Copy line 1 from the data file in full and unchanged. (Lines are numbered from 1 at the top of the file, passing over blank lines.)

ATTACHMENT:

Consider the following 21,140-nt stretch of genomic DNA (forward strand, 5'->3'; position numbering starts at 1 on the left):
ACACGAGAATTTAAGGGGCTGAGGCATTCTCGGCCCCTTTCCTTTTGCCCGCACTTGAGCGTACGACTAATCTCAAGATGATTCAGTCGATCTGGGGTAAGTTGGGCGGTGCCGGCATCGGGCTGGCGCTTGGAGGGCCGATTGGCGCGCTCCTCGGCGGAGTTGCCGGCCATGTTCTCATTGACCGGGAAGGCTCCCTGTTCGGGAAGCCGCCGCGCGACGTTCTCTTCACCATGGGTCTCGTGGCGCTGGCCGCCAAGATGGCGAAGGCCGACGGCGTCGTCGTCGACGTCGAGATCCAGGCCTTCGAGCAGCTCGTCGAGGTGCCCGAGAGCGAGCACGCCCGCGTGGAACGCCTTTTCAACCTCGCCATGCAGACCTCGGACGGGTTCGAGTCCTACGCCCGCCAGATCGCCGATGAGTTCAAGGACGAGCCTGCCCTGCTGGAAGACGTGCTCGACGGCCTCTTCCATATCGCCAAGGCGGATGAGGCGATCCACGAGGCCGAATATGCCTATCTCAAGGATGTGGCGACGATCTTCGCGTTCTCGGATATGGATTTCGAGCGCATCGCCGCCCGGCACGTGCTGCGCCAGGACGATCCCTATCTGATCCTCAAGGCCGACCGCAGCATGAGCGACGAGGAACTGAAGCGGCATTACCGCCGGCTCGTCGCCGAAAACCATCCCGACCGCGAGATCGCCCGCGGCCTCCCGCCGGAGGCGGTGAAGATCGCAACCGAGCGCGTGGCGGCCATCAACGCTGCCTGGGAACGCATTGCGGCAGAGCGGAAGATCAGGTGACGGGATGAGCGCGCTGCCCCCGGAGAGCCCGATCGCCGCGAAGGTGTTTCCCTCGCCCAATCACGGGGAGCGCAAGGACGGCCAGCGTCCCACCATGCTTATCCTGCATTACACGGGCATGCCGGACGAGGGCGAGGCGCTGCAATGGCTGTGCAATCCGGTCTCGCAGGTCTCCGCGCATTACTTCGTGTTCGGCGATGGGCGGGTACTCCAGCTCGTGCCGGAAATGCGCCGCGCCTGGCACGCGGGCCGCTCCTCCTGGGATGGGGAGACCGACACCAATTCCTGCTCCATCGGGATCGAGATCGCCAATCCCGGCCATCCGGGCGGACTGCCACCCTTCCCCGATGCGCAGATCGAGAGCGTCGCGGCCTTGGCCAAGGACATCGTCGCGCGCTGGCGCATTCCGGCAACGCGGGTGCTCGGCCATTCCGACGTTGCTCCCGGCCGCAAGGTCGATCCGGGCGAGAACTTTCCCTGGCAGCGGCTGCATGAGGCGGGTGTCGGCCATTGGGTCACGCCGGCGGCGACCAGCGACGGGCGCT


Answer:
Consider the following 21,140-nt stretch of genomic DNA (forward strand, 5'->3'; position numbering starts at 1 on the left):